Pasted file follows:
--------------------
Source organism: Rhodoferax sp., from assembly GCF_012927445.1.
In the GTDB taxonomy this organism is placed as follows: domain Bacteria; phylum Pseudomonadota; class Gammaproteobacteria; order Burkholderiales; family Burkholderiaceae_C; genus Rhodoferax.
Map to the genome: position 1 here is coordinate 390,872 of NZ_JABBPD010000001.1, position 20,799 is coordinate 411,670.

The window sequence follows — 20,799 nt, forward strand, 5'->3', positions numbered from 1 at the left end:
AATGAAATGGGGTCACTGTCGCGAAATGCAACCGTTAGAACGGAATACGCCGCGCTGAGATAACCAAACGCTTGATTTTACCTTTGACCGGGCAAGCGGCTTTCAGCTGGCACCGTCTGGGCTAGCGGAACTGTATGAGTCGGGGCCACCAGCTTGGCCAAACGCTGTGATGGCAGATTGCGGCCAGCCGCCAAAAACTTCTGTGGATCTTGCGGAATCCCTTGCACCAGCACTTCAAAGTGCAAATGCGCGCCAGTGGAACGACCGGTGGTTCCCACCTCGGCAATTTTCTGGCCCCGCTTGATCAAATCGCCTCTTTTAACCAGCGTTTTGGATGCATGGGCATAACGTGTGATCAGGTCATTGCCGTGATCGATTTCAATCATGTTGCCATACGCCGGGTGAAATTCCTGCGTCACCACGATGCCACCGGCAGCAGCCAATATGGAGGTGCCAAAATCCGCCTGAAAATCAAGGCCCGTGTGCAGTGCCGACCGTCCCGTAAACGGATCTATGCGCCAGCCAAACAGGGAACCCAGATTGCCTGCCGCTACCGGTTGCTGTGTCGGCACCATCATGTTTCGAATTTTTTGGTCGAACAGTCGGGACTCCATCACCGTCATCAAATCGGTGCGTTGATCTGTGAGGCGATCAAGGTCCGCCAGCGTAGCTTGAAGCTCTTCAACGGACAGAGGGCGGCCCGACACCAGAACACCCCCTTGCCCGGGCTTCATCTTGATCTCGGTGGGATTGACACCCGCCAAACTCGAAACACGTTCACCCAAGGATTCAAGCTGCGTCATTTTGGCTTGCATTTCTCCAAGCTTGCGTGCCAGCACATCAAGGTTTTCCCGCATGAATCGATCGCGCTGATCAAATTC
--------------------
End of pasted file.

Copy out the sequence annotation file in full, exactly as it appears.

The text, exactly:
Source organism: Rhodoferax sp., from assembly GCF_012927445.1.
In the GTDB taxonomy this organism is placed as follows: domain Bacteria; phylum Pseudomonadota; class Gammaproteobacteria; order Burkholderiales; family Burkholderiaceae_C; genus Rhodoferax.
Map to the genome: position 1 here is coordinate 390,872 of NZ_JABBPD010000001.1, position 20,799 is coordinate 411,670.

The window sequence follows — 20,799 nt, forward strand, 5'->3', positions numbered from 1 at the left end:
AATGAAATGGGGTCACTGTCGCGAAATGCAACCGTTAGAACGGAATACGCCGCGCTGAGATAACCAAACGCTTGATTTTACCTTTGACCGGGCAAGCGGCTTTCAGCTGGCACCGTCTGGGCTAGCGGAACTGTATGAGTCGGGGCCACCAGCTTGGCCAAACGCTGTGATGGCAGATTGCGGCCAGCCGCCAAAAACTTCTGTGGATCTTGCGGAATCCCTTGCACCAGCACTTCAAAGTGCAAATGCGCGCCAGTGGAACGACCGGTGGTTCCCACCTCGGCAATTTTCTGGCCCCGCTTGATCAAATCGCCTCTTTTAACCAGCGTTTTGGATGCATGGGCATAACGTGTGATCAGGTCATTGCCGTGATCGATTTCAATCATGTTGCCATACGCCGGGTGAAATTCCTGCGTCACCACGATGCCACCGGCAGCAGCCAATATGGAGGTGCCAAAATCCGCCTGAAAATCAAGGCCCGTGTGCAGTGCCGACCGTCCCGTAAACGGATCTATGCGCCAGCCAAACAGGGAACCCAGATTGCCTGCCGCTACCGGTTGCTGTGTCGGCACCATCATGTTTCGAATTTTTTGGTCGAACAGTCGGGACTCCATCACCGTCATCAAATCGGTGCGTTGATCTGTGAGGCGATCAAGGTCCGCCAGCGTAGCTTGAAGCTCTTCAACGGACAGAGGGCGGCCCGACACCAGAACACCCCCTTGCCCGGGCTTCATCTTGATCTCGGTGGGATTGACACCCGCCAAACTCGAAACACGTTCACCCAAGGATTCAAGCTGCGTCATTTTGGCTTGCATTTCTCCAAGCTTGCGTGCCAGCACATCAAGGTTTTCCCGCATGAATCGATCGCGCTGATCAAATTC